The story is about two women, Catherine and Cunigonde, who are involved with Frederic Wetter de Strahl, an upper-class knight. The story features numerous instances where men, because of their vanity, misperceive women. Frederic believes Cunigonde is a naturally beautiful woman when in fact she has to wear a wig and make-up to appear naturally beautiful. Catherine is supposedly a woman of lower class who is in fact the daughter of the Emperor. Cunigonde’s greatest crime is not her botched poison attempt to kill Catherine but her rupture of the imaginary illusions of femininity created by men.3 The only way for the imaginary reality of male vanity to persist (men don’t like to be fooled by women) is for Cunigonde to be banished and for Frederic to marry Catherine.

However, as a character, Catherine is quite flat with no personality, she is more like an empty vessel which is filled by male illusions. Compared to Cunigonde, Catherine is nothing more than a young beauty. Her natural beauty does not necessarily make her more pure or innocent than Cunigonde, but rather another illusion created by men. Frederic’s romantic life is then decided in a tribunal-like setting with Catherine’s father, the Emperor, and Frederic debating whether they should be married. This scene echoes the opening where a tribunal is debating whether Catherine has been bewitched for following Frederic against her father’s wishes. The tribunal of men resort to fantastical theories (e.g.: that Frederic used witchcraft on her) when trying to comprehend a woman exercising her will. In the tribunal with the Emperor, the three men must concoct another fiction to allow Catherine, a woman of low social status, is now discovered to be a secret daughter of the Emperor, compelling her father to entrust Catherine to him as his legal heir and asking the men to not repeat anything from their discussion to anyone else. Catherine is legally now the daughter of the Emperor and a natural beauty, fulfilling the prophesy of the angel Frederic witnessed, becoming the woman of his dreams, a fantasy created by powerful men. In this way, real femininity no longer threatens this world because Frederic has anchored it in another male fantasy that has made it whole again.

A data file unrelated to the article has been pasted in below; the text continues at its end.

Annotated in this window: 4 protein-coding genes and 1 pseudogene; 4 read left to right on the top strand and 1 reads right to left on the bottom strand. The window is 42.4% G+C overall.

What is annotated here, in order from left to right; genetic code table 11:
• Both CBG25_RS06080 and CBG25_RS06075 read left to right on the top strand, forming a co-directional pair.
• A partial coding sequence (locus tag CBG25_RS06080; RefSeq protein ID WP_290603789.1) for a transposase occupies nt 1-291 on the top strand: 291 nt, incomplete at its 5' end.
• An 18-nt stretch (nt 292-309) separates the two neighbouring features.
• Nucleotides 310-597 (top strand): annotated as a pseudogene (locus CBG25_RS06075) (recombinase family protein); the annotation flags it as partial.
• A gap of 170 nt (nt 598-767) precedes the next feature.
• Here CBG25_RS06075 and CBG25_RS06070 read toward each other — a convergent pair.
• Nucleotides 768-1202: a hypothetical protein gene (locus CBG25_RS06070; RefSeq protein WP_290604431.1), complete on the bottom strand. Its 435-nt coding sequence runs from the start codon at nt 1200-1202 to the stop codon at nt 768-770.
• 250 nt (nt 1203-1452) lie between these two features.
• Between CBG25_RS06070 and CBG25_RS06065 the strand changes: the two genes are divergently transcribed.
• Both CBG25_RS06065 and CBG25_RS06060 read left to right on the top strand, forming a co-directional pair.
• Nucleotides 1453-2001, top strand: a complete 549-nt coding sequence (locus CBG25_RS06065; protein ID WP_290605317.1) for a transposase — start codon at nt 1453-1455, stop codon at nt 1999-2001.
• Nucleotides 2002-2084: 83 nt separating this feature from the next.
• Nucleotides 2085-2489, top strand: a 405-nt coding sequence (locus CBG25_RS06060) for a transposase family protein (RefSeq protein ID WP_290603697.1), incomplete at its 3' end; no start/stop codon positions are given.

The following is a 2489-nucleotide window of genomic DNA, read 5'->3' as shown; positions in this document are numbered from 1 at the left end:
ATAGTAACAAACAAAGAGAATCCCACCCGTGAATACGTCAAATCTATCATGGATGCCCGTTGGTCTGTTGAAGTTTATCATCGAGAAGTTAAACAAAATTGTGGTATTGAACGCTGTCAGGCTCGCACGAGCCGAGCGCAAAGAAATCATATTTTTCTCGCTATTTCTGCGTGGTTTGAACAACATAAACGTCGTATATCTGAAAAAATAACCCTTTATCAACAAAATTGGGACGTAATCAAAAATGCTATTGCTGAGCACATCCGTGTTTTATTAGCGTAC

Kleist’s story is then filled with ideas that Rohmer has continuously thought through and replayed throughout his career, especially the ‘Six Moral Tales’ which were all inspired by the husband’s ethical dilemma in Sunrise (F.W. Murnau, 1927). Rohmer’s films prior to Catherine de Heilbronn dealt with men coming to terms with their illusions of women they love. Rohmer’s male characters create fictions of femininity and then fall in love with these fictions. In this sense, Catherine de Heilbronn is not an outlier in Rohmer’s work but is consistent with this treatment of male fantasies.


Catherine de Heilbronn (1980 France 138 mins)

Prod. Co: France 2 (Antenne-2) Dir: Éric Rohmer Scr: Éric Rohmer from a play by Heinrich von Kleist Phot: Francis Junek Mus: Amy Flammer Ed: Therese Sonntag Art Dir: Yannis Kokkos

Cast: Pascale Ogier, Arielle Dombasle, Marie Riviere, Pascal Greggory, Jean Boissery, Daniel Tarrare, Gerard Falconettie, Jean-Marc Bory



  1. Sean Allan, The Plays of Heinrich von Kleist (Cambridge: Cambridge University Press, 1996), p.179
  2. Ibid.
  3. Allan, p. 188

About The Author

Cody Lang is a PhD student at York University in Toronto, Canada. He specializes in studies of film genres and the politics of aesthetics. His current reseach is on magical realist cinema in the transnational context and he contributes to KeyFrame Daily.